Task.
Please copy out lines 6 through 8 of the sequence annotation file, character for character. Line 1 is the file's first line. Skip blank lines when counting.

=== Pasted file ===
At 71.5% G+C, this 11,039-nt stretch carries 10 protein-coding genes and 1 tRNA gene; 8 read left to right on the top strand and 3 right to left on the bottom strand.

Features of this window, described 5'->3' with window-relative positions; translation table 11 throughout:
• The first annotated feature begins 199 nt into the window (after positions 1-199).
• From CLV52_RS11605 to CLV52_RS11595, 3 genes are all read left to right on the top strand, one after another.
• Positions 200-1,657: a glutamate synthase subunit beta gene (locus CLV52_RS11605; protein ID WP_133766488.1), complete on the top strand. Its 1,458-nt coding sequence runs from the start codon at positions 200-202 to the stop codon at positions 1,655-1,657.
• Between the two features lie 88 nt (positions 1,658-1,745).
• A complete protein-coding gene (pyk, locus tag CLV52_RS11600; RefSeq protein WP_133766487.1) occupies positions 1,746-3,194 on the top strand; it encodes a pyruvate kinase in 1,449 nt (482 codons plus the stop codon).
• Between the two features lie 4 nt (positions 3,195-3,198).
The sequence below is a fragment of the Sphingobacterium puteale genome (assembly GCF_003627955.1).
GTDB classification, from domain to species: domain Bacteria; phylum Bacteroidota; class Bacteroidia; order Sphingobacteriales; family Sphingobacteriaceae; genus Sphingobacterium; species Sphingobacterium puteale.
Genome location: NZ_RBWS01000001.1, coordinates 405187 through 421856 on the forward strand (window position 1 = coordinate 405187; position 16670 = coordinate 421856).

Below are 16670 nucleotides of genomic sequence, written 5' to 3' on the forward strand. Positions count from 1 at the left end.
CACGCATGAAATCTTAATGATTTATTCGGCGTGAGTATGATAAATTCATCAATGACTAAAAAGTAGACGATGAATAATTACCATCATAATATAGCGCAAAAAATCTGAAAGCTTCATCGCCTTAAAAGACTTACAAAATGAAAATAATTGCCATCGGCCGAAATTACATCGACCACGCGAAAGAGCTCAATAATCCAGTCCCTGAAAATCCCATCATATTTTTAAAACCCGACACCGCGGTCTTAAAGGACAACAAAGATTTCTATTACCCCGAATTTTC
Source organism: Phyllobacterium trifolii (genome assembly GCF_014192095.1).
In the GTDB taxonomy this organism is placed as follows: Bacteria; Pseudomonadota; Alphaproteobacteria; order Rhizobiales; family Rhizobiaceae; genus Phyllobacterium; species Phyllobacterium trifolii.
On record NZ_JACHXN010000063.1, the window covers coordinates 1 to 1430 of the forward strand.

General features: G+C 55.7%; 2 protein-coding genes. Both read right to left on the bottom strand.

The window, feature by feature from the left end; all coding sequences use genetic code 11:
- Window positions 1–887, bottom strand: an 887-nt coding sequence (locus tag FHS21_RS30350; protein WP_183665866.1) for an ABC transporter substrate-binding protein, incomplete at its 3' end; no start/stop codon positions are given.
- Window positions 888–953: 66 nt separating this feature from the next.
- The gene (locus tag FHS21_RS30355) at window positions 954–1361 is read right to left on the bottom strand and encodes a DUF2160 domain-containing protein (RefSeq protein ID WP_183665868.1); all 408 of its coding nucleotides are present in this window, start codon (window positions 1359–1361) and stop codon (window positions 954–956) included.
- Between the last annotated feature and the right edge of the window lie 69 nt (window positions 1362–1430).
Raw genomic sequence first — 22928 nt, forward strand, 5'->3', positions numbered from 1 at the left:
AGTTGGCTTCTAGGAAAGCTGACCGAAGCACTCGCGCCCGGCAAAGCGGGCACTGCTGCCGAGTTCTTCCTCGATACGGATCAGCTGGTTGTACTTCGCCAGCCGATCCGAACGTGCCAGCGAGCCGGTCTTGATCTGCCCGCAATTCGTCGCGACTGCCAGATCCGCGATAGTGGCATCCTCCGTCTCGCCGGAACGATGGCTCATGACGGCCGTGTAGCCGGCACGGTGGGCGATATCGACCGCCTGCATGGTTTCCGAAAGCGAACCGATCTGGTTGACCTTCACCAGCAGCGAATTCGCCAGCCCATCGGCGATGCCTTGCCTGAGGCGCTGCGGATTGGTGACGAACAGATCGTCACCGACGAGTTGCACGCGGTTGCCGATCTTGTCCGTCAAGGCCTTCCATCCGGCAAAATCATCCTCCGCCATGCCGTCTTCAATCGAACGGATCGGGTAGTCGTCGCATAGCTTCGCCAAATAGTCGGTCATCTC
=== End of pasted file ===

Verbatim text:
• Between the two features lie 88 nt (positions 1,658-1,745).
• A complete protein-coding gene (pyk, locus tag CLV52_RS11600; RefSeq protein WP_133766487.1) occupies positions 1,746-3,194 on the top strand; it encodes a pyruvate kinase in 1,449 nt (482 codons plus the stop codon).
• Between the two features lie 4 nt (positions 3,195-3,198).